Here, we examine the tracer–therapy correlation in 19 NHL patients who were imaged by SPECT/CT at multiple points after the tracer and therapy administration of I-131 tositumomab. Much emphasis was placed on accurate activity quantification, including corrections for high count-rate effects such as deadtime and pulse pileup, volumes of interest defined on CT at multiple time points to account for tumor regression/deformation, SPECT reconstruction with corrections for image-degrading effects, and a mixed-model fit to tumor time-activity data. Cumulated activities were combined with absorbed dose rates from Monte Carlo radiation transport to obtain patient specific mean tumor-absorbed dose estimates. The goal of the study was to determine the correlation between tracer and therapy residence times and the correlation between tracer-predicted and therapy-delivered mean tumor-absorbed doses to demonstrate the potential for treatment planning in I-131 RIT based on estimates from a pretherapy diagnostic study.

Methods

Patients

Patients were recruited from those undergoing I-131 tositumomab for the treatment of relapsed or refractory (previously treated with chemotherapy) follicular/low-grade or transformed B-cell lymphoma at the University of Michigan. The clinical treatment protocol has been described1 and involves planar gamma camera measurements after the tracer administration (185 MBq) from which the amount of radioactivity necessary to deliver 65–75 cGy to the whole body is determined for each patient. The therapy is administered 8 days after the tracer. For the present research study, this protocol was unchanged, but the patients gave their separate written informed consent for the SPECT/CT imaging that was not the part of the treatment protocol. This imaging received separate University of Michigan Internal Review Board approval. Data are presented here for 19 patients (12 men, 7 women; age range, 33–81 years; median age, 53 years). The administered therapy activity ranged from 2.15 to 5.68 GBq (58–153 mCi).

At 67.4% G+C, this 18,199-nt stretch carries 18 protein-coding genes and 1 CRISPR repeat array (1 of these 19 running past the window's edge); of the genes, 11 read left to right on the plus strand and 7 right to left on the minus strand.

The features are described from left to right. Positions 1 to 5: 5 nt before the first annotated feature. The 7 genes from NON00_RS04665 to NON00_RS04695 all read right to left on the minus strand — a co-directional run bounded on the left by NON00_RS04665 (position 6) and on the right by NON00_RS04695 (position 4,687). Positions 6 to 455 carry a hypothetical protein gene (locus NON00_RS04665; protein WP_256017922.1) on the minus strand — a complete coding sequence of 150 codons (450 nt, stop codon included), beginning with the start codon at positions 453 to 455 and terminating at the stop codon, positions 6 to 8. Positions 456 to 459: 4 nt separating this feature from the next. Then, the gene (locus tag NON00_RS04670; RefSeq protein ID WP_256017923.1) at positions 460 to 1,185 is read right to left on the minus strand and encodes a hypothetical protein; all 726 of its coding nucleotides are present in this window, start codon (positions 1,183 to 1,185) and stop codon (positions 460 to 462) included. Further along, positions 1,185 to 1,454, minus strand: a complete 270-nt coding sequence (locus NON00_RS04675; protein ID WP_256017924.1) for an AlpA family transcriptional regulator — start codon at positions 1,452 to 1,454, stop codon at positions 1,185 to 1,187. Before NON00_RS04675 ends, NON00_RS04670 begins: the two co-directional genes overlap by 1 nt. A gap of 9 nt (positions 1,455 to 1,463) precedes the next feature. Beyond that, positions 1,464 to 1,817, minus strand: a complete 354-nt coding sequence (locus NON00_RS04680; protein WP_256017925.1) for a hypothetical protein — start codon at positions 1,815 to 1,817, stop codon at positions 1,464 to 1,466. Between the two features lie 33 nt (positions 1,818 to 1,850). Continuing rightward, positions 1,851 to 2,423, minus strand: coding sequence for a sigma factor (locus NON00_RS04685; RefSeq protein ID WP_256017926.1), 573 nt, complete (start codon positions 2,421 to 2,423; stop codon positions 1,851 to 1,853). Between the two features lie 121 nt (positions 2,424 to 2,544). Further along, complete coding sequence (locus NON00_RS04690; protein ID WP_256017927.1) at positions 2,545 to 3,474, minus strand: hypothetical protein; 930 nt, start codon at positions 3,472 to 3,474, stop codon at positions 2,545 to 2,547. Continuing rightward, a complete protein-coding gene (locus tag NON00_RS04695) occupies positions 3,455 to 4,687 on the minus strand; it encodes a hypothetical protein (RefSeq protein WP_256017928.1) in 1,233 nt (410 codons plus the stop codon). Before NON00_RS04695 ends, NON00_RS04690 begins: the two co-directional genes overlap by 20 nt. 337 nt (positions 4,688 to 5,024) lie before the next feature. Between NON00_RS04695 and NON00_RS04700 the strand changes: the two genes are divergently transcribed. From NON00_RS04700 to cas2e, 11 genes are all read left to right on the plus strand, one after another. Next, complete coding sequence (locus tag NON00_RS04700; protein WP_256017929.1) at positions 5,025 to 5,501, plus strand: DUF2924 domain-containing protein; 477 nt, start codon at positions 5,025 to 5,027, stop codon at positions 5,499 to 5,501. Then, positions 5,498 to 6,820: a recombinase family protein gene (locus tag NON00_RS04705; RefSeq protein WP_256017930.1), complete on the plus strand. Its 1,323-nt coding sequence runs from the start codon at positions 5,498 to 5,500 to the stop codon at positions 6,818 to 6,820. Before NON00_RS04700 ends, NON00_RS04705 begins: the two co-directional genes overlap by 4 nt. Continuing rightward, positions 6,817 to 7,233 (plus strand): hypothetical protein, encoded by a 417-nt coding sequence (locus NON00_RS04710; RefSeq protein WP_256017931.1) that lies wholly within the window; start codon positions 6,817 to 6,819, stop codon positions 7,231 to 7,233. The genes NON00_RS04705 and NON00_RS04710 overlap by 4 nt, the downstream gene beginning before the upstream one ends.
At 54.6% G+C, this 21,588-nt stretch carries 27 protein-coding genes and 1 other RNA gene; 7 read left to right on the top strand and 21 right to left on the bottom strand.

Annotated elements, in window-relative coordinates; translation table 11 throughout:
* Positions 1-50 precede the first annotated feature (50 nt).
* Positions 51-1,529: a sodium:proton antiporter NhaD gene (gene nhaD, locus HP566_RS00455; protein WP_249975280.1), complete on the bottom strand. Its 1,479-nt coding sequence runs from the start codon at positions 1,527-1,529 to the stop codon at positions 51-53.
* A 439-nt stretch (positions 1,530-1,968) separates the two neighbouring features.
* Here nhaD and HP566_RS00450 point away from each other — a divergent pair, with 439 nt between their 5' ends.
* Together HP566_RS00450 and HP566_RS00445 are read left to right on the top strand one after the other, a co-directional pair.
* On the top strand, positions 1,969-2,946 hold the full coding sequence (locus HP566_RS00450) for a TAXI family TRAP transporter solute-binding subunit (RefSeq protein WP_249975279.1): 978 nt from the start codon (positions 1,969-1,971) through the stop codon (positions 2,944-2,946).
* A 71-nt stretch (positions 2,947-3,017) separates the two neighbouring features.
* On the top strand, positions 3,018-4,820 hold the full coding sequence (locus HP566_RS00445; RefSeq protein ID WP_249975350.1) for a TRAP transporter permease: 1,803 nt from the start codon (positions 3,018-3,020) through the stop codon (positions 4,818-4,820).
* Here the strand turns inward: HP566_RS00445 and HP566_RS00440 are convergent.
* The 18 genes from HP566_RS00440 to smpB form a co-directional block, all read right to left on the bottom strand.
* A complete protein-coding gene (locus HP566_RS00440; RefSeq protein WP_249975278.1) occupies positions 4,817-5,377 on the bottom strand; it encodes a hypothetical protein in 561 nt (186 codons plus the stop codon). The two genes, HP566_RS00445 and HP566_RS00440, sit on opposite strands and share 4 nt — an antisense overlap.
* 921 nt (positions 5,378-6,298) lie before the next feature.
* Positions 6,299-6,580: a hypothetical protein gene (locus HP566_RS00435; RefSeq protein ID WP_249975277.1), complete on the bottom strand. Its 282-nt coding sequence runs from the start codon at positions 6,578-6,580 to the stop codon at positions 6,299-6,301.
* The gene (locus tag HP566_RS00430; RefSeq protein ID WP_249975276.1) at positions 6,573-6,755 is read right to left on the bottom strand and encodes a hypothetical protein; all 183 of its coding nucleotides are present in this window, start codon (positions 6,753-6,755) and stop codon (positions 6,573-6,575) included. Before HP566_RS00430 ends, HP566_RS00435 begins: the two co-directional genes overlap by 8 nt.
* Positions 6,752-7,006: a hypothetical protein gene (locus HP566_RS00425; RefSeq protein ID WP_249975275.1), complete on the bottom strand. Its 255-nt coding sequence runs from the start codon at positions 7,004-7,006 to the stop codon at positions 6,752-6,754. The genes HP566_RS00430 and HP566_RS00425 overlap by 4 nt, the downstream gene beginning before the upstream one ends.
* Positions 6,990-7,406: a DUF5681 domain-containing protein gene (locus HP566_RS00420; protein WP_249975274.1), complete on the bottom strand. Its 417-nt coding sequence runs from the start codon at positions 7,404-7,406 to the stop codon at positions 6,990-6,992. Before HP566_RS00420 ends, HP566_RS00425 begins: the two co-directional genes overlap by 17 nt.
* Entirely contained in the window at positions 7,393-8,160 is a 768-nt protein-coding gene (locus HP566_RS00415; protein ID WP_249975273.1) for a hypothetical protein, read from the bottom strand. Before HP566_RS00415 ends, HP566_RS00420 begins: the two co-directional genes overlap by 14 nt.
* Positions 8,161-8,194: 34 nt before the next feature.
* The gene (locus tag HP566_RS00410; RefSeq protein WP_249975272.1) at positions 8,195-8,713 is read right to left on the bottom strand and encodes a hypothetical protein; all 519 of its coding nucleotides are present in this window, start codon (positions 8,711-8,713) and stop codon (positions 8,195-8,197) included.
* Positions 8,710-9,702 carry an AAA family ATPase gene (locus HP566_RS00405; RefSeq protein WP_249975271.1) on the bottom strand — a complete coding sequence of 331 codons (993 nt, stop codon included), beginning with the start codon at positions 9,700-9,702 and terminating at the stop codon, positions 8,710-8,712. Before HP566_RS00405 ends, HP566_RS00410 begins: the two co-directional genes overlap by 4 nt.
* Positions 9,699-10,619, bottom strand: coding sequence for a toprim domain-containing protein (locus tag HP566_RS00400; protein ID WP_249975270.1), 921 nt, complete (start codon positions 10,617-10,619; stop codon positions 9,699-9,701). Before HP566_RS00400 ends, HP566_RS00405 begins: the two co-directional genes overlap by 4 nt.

SPECT/CT imaging

The imaging protocol on the Siemens Symbia TruePoint SPECT/CT system has been described previously.11 The SPECT camera field of view (FOV) was 39 cm in the axial direction; hence, only a part of the body was imaged, focusing on the region with the largest tumor. In most patients, multiple (up to 7) tumors were imaged. After the tracer administration, patients were imaged three times, on day 0, 2, and 6, and after the therapy administration three times, on day 2, 5, and 7–9. The earliest post-therapy-imaging point was at 2 days because of concerns about radiation safety and high camera deadtime. At each time point, the tumor outlines were defined on CT, plane by plane, by a nuclear medicine specialist with radiology CT training. These volumes of interest from each time point were used when determining tumor time-activity curves and the mean tumor-absorbed dose, thus accounting for any changes in the tumor volume. This is especially important with malignant lymphomas, which can be highly sensitive to radiation and can have dramatic tumor regression within days of the treatment.11,12

SPECT activity quantification including corrections for high count-rate imaging